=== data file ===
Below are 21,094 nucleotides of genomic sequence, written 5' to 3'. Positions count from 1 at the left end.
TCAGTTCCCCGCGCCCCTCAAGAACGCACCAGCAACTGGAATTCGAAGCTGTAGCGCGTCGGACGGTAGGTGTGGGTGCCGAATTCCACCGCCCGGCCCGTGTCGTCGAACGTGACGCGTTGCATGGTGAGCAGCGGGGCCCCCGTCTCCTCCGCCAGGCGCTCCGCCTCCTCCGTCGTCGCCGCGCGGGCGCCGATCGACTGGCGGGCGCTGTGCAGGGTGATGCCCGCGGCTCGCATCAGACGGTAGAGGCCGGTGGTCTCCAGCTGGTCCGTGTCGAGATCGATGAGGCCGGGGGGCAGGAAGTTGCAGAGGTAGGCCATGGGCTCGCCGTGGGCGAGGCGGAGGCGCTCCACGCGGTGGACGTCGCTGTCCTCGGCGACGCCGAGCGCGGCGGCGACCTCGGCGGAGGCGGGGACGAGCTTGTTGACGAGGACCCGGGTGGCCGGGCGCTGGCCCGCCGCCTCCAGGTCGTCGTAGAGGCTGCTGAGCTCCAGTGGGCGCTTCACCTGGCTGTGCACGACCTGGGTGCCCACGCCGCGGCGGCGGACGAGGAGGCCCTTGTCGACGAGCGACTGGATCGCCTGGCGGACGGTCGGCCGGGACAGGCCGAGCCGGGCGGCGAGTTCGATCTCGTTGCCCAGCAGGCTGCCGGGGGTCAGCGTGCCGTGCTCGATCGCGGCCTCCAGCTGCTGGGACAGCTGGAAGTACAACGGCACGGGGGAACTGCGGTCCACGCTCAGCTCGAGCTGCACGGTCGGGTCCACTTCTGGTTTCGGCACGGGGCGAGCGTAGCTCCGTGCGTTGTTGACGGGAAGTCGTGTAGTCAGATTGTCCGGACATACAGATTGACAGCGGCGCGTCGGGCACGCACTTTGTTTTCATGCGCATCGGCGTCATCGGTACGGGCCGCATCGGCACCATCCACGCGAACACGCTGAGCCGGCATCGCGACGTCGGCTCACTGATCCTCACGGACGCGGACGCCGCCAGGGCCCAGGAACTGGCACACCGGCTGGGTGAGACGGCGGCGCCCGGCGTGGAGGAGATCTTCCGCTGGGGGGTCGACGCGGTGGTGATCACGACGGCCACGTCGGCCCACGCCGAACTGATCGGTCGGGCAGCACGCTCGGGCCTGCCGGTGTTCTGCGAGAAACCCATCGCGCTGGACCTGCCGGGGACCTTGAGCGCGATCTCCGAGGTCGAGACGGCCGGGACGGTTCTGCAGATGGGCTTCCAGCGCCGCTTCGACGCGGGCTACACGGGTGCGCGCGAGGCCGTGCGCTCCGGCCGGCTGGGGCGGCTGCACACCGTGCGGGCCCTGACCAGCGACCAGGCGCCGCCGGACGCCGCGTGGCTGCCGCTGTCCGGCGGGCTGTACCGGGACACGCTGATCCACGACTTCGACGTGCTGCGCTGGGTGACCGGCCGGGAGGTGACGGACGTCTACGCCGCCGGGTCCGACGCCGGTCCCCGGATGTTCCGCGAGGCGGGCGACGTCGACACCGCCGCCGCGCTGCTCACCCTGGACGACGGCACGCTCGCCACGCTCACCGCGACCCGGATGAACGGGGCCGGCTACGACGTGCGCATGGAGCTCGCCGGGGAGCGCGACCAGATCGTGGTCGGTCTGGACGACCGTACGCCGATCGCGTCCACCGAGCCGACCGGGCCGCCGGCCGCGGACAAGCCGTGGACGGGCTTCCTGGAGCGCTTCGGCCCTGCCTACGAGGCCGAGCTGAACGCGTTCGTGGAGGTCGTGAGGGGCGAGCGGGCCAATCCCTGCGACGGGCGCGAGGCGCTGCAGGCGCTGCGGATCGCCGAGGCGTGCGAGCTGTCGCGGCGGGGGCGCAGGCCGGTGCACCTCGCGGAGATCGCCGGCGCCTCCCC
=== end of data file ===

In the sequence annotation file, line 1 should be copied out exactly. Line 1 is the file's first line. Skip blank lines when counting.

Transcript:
Below are 21,094 nucleotides of genomic sequence, written 5' to 3'. Positions count from 1 at the left end.